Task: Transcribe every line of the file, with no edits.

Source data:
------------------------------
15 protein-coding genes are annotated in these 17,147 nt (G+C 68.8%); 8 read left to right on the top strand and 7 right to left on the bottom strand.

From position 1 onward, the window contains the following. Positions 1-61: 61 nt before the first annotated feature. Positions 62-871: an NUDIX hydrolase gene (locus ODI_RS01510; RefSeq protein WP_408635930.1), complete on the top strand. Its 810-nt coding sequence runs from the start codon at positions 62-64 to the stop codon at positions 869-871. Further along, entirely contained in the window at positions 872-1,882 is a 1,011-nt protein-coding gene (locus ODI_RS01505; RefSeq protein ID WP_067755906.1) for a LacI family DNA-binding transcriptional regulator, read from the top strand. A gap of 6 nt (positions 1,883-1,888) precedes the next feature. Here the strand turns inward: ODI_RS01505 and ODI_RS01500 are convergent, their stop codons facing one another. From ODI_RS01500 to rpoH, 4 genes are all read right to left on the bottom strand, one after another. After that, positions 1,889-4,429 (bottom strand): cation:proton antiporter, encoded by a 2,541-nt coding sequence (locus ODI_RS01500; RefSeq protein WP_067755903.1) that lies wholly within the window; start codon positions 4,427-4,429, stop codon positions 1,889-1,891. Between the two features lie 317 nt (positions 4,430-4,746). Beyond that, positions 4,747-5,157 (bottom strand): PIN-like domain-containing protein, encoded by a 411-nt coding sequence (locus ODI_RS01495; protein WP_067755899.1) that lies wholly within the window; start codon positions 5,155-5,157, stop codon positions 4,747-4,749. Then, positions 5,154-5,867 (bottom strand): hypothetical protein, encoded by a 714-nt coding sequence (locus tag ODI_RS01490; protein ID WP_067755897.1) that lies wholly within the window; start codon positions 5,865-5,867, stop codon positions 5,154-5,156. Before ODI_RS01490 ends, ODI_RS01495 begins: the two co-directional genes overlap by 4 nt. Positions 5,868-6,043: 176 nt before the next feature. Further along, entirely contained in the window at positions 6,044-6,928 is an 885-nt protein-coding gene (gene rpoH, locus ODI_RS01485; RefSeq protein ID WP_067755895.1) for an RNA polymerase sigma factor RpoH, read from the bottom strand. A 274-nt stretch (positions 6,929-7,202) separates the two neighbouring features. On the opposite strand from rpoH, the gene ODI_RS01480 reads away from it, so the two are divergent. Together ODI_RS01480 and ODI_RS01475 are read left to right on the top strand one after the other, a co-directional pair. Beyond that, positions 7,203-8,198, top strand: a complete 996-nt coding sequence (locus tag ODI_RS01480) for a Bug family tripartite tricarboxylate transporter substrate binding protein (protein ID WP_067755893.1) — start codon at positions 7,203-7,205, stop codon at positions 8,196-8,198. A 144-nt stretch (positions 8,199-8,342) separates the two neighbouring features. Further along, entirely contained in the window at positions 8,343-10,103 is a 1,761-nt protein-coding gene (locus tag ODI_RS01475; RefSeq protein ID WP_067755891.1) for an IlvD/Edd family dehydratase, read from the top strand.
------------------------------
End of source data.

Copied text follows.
15 protein-coding genes are annotated in these 17,147 nt (G+C 68.8%); 8 read left to right on the top strand and 7 right to left on the bottom strand.

From position 1 onward, the window contains the following. Positions 1-61: 61 nt before the first annotated feature. Positions 62-871: an NUDIX hydrolase gene (locus ODI_RS01510; RefSeq protein WP_408635930.1), complete on the top strand. Its 810-nt coding sequence runs from the start codon at positions 62-64 to the stop codon at positions 869-871. Further along, entirely contained in the window at positions 872-1,882 is a 1,011-nt protein-coding gene (locus ODI_RS01505; RefSeq protein ID WP_067755906.1) for a LacI family DNA-binding transcriptional regulator, read from the top strand. A gap of 6 nt (positions 1,883-1,888) precedes the next feature. Here the strand turns inward: ODI_RS01505 and ODI_RS01500 are convergent, their stop codons facing one another. From ODI_RS01500 to rpoH, 4 genes are all read right to left on the bottom strand, one after another. After that, positions 1,889-4,429 (bottom strand): cation:proton antiporter, encoded by a 2,541-nt coding sequence (locus ODI_RS01500; RefSeq protein WP_067755903.1) that lies wholly within the window; start codon positions 4,427-4,429, stop codon positions 1,889-1,891. Between the two features lie 317 nt (positions 4,430-4,746). Beyond that, positions 4,747-5,157 (bottom strand): PIN-like domain-containing protein, encoded by a 411-nt coding sequence (locus ODI_RS01495; protein WP_067755899.1) that lies wholly within the window; start codon positions 5,155-5,157, stop codon positions 4,747-4,749. Then, positions 5,154-5,867 (bottom strand): hypothetical protein, encoded by a 714-nt coding sequence (locus tag ODI_RS01490; protein ID WP_067755897.1) that lies wholly within the window; start codon positions 5,865-5,867, stop codon positions 5,154-5,156. Before ODI_RS01490 ends, ODI_RS01495 begins: the two co-directional genes overlap by 4 nt. Positions 5,868-6,043: 176 nt before the next feature. Further along, entirely contained in the window at positions 6,044-6,928 is an 885-nt protein-coding gene (gene rpoH, locus ODI_RS01485; RefSeq protein ID WP_067755895.1) for an RNA polymerase sigma factor RpoH, read from the bottom strand. A 274-nt stretch (positions 6,929-7,202) separates the two neighbouring features. On the opposite strand from rpoH, the gene ODI_RS01480 reads away from it, so the two are divergent. Together ODI_RS01480 and ODI_RS01475 are read left to right on the top strand one after the other, a co-directional pair. Beyond that, positions 7,203-8,198, top strand: a complete 996-nt coding sequence (locus tag ODI_RS01480) for a Bug family tripartite tricarboxylate transporter substrate binding protein (protein ID WP_067755893.1) — start codon at positions 7,203-7,205, stop codon at positions 8,196-8,198. A 144-nt stretch (positions 8,199-8,342) separates the two neighbouring features. Further along, entirely contained in the window at positions 8,343-10,103 is a 1,761-nt protein-coding gene (locus tag ODI_RS01475; RefSeq protein ID WP_067755891.1) for an IlvD/Edd family dehydratase, read from the top strand.